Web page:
• Seat belts: Ideally it’s best to install three-point harnesses, but even lap belts will provide some protection. The key is to make sure that the belts are anchored properly to a surface that will not deform in a collision. If you aren’t sure how to do this, consult a professional.
  • Bear-claw door latches: The original style of door latches were not very secure and doors could fly open unexpectedly. Consider swapping out any original latches for newer style bear-claw latches, which will keep the doors from popping open in a collision.
  • Double master-cylinder: Also known as a dual master cylinder, this braking component will ensure that, should your brakes develop a problem, you’ll still have at least half the system, the front or the rear, to bring you safely to a stop.
  • LED brake lights: While small taillight and turn signals may be attractive on your rod, it’s important that the people behind you be able to see when you are applying your brakes. Consider installing the largest taillights you feel comfortable with or using LEDs instead of bulbs, so your lights are brighter. Better yet, use both.
  • Kill switch: A master switch that disconnects the power from the battery is a handy feature for when your car will be parked for extended periods and is useful in some types of emergencies. If you hide it out of sight, it can also prevent the theft of your rod.

To Keep in Your Rod

Like any specialty vehicle, a street rod can break down. Whether you’re a few miles from home or in another part of the country, it’s a good idea to have a small collection of items to help combat any problems that arise. Gather these items, and then add other things that make sense for your rod and driving situation:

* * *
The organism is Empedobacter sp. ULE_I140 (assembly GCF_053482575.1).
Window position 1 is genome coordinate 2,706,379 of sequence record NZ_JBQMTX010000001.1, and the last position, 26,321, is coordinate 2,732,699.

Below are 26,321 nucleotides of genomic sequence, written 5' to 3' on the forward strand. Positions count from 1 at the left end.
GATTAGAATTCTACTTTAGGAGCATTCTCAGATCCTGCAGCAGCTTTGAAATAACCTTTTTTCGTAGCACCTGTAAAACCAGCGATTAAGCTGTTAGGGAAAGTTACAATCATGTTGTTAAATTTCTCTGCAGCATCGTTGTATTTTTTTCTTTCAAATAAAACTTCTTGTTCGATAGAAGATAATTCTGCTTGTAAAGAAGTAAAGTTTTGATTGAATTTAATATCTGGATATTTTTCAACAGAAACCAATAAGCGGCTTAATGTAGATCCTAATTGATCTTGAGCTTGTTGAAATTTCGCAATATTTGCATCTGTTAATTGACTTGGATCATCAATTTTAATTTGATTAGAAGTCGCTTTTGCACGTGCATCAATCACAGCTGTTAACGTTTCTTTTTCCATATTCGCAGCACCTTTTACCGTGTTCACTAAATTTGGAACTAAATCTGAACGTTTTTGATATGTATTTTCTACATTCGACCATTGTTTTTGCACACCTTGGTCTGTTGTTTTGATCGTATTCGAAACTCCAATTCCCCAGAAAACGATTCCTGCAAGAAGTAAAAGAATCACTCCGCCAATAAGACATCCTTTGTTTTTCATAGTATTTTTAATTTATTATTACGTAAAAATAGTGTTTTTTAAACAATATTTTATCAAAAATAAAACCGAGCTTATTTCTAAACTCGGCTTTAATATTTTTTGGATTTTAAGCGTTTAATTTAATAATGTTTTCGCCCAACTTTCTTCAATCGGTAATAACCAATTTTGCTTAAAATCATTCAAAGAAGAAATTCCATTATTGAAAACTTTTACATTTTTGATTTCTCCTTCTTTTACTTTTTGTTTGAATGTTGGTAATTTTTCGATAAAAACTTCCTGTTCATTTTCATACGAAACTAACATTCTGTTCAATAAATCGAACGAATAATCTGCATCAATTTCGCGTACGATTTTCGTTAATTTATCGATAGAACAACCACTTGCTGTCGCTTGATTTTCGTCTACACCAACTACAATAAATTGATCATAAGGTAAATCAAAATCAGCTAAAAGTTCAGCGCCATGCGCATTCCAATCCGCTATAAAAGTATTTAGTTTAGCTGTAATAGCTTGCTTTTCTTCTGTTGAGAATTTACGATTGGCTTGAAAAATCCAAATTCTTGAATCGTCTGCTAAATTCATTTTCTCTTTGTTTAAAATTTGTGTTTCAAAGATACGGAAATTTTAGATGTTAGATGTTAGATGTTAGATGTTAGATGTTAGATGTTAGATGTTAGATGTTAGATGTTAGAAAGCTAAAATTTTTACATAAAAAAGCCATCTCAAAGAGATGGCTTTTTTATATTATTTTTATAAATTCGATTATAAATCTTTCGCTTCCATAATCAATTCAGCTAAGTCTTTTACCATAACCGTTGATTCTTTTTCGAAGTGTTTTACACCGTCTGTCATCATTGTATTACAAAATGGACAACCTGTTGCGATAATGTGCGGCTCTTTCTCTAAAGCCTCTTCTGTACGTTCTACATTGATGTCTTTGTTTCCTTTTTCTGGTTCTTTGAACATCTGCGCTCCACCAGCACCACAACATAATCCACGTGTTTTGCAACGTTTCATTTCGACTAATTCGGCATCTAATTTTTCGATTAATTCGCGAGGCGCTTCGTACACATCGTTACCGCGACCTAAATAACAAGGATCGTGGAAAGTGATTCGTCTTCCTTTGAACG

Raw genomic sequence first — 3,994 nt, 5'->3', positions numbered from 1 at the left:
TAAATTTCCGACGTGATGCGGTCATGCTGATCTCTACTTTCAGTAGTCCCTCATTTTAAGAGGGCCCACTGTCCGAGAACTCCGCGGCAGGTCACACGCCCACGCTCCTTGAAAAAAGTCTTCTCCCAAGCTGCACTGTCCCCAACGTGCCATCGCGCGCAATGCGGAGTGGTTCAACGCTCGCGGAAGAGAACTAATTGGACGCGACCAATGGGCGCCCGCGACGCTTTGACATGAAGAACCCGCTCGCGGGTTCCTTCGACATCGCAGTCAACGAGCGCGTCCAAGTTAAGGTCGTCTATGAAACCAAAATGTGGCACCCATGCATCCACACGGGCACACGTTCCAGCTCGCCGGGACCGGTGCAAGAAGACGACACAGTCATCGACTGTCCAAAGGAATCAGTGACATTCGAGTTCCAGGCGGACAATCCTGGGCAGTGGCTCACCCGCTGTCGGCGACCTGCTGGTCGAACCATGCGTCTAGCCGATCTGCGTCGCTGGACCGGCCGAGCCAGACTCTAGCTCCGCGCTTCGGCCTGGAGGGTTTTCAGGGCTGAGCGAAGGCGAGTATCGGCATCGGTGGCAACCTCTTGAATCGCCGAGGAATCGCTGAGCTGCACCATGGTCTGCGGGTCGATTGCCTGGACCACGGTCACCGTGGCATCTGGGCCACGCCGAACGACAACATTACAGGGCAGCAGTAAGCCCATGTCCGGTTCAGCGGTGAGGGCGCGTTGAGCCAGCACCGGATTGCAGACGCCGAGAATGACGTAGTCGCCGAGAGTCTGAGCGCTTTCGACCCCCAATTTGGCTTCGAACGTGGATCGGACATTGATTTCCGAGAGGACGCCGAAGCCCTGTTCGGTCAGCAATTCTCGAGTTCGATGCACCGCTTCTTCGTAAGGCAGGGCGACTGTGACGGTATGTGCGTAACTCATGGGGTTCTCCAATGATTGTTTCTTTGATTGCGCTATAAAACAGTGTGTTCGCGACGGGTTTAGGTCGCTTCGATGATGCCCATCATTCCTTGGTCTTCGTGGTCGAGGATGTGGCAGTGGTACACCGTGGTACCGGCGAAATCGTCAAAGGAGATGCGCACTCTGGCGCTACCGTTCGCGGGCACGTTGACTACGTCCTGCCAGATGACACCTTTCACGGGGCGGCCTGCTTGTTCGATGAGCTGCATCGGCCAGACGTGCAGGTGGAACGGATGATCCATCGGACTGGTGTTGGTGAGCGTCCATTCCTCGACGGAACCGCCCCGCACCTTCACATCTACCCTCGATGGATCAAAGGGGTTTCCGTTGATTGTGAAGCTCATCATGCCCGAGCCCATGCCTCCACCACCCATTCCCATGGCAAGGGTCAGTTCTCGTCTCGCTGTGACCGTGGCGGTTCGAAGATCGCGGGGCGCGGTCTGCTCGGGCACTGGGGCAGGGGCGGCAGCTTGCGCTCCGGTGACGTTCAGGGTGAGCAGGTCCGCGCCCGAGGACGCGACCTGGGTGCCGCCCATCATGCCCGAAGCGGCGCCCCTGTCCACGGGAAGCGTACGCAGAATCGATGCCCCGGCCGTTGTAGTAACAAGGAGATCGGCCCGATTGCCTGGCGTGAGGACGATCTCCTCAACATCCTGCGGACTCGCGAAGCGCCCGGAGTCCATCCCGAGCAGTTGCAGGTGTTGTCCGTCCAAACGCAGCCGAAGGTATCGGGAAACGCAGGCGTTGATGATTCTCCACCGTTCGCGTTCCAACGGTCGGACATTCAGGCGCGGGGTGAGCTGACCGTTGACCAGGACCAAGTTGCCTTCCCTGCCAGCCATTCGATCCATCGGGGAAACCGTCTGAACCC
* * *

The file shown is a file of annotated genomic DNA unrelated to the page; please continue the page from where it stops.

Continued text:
• Fire extinguisher: Don’t bury it under other items in your trunk. Instead, store it in a place that’s easy to reach from the driver’s seat.
  • Socket wrench: Add the two or three sockets that are most common on your vehicle.
  • Other items that can serve a multitude of uses in a pinch include adjustable pliers, wire ties, hose clamps and duct tape.
  • Lug wrench, breaker bar, jack and wood support for jack: If you need to change a tire, these items will come in handy. Consider a scissor-style jack if you’re short on space. The lug wrench is also useful in tightening loose lug nuts, which can sometimes work loose on a long trip.
  • Fix-A-Flat: A can of spare tire sealer can eliminate the need to change a flat tire in many instances.
  • Spare fuses: Gather a small assortment
  • Extra lubricants: Oil, transmission fluid and power steering fluid can be stored in a plastic bag to prevent leaks.
  • Cell phone with charged battery and power cord or Portable CB radio: If you break down, you’ll be reluctant to leave your rod anywhere and walk to get assistance, plus it may not be safe to get out of the car. If you plan on relying on your cell phone, be sure to add a 12-volt power source somewhere in your rod during the build process.